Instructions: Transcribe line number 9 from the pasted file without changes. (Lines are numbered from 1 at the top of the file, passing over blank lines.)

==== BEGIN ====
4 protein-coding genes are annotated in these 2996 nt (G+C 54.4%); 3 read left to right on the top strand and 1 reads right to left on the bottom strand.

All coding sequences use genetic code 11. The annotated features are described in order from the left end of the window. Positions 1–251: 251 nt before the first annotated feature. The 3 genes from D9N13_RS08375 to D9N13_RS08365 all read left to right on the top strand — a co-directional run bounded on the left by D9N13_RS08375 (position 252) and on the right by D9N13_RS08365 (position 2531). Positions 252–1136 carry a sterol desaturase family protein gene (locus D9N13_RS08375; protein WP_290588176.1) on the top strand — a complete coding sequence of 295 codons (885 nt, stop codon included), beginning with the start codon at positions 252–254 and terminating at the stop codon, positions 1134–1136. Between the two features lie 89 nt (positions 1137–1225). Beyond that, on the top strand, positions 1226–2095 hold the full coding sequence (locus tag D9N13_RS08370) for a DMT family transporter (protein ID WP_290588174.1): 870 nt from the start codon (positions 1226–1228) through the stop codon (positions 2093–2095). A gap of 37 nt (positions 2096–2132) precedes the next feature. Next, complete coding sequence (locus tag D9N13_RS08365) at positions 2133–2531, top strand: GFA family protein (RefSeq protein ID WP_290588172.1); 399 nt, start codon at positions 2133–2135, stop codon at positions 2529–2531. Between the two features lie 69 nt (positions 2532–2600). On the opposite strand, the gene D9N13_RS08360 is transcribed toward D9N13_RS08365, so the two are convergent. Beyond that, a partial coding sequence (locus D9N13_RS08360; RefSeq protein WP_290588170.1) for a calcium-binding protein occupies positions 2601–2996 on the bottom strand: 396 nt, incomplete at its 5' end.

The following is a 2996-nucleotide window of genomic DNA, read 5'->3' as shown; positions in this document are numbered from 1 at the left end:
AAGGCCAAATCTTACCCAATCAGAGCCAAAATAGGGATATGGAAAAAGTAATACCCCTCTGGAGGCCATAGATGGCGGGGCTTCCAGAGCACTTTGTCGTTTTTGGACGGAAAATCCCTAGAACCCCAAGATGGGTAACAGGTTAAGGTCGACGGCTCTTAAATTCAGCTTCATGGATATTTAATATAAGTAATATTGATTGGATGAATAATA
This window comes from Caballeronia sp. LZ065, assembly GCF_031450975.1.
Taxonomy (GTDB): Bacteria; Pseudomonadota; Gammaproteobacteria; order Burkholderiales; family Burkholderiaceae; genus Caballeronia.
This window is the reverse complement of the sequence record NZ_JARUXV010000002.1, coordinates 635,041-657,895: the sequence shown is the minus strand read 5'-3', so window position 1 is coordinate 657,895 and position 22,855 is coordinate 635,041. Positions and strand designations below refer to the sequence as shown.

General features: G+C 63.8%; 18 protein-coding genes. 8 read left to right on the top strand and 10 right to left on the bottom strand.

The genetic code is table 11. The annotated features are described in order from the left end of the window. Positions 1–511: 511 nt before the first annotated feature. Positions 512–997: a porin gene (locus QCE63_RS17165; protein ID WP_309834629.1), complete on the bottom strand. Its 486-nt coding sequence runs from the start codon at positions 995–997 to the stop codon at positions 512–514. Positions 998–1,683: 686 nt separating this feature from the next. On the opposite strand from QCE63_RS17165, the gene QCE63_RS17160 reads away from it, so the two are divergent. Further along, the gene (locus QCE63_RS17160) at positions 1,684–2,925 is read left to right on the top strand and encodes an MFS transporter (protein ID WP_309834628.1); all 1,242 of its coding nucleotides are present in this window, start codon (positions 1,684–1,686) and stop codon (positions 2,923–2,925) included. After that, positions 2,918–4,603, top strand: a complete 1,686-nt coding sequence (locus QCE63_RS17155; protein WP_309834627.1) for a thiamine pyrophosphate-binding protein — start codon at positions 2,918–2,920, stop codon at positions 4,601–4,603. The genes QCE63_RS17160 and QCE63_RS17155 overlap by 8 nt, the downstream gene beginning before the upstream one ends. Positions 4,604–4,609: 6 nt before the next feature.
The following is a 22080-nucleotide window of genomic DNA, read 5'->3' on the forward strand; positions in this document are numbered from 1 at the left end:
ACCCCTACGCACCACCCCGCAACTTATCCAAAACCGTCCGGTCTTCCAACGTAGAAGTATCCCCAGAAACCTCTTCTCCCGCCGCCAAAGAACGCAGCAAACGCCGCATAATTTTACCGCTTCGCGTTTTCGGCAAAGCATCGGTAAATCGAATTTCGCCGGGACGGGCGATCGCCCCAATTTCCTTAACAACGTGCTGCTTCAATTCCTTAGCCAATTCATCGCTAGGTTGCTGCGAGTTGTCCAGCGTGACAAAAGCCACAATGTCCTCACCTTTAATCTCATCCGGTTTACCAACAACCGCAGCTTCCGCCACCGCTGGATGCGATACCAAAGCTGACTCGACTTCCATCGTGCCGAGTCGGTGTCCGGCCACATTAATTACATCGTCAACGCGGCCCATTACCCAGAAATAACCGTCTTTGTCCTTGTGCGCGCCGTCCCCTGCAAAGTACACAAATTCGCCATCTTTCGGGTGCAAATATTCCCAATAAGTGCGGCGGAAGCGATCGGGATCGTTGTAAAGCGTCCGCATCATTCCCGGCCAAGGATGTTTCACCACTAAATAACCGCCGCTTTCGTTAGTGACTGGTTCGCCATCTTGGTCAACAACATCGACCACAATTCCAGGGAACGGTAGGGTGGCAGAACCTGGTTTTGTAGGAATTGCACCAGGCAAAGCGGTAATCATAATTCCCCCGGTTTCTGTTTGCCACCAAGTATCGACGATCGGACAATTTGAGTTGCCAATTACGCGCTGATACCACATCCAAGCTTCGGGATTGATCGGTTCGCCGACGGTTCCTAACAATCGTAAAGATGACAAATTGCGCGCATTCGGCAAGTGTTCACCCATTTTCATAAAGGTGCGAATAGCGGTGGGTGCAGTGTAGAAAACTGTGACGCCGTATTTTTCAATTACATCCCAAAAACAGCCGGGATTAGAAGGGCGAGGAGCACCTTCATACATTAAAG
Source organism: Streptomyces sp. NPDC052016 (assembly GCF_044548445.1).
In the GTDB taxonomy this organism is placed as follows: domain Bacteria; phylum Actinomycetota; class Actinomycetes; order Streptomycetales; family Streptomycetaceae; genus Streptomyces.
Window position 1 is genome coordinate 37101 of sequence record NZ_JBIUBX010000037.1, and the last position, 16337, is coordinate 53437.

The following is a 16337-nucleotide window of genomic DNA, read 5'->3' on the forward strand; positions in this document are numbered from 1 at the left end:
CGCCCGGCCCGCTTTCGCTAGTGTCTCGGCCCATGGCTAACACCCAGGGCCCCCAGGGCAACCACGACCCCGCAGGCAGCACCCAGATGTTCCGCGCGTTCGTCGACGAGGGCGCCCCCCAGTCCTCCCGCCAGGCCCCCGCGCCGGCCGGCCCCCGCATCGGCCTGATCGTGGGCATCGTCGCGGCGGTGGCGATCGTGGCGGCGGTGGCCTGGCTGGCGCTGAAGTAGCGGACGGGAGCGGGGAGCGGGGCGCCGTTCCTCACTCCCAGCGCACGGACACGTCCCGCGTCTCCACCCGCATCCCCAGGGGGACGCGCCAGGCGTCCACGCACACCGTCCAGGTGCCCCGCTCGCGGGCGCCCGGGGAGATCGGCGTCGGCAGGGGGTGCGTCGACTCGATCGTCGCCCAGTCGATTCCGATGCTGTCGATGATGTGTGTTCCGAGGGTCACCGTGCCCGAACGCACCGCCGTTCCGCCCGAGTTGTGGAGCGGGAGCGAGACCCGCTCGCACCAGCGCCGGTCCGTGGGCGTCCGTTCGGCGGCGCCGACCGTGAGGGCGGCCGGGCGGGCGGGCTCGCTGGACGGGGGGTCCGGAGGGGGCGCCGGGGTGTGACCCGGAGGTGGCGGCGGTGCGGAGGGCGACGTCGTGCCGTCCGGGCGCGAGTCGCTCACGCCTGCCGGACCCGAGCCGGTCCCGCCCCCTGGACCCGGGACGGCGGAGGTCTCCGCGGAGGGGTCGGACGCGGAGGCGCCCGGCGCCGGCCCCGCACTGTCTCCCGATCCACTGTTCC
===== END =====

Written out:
The genetic code is table 11. The annotated features are described in order from the left end of the window. Positions 1–511: 511 nt before the first annotated feature. Positions 512–997: a porin gene (locus QCE63_RS17165; protein ID WP_309834629.1), complete on the bottom strand. Its 486-nt coding sequence runs from the start codon at positions 995–997 to the stop codon at positions 512–514. Positions 998–1,683: 686 nt separating this feature from the next. On the opposite strand from QCE63_RS17165, the gene QCE63_RS17160 reads away from it, so the two are divergent. Further along, the gene (locus QCE63_RS17160) at positions 1,684–2,925 is read left to right on the top strand and encodes an MFS transporter (protein ID WP_309834628.1); all 1,242 of its coding nucleotides are present in this window, start codon (positions 1,684–1,686) and stop codon (positions 2,923–2,925) included. After that, positions 2,918–4,603, top strand: a complete 1,686-nt coding sequence (locus QCE63_RS17155; protein WP_309834627.1) for a thiamine pyrophosphate-binding protein — start codon at positions 2,918–2,920, stop codon at positions 4,601–4,603. The genes QCE63_RS17160 and QCE63_RS17155 overlap by 8 nt, the downstream gene beginning before the upstream one ends. Positions 4,604–4,609: 6 nt before the next feature.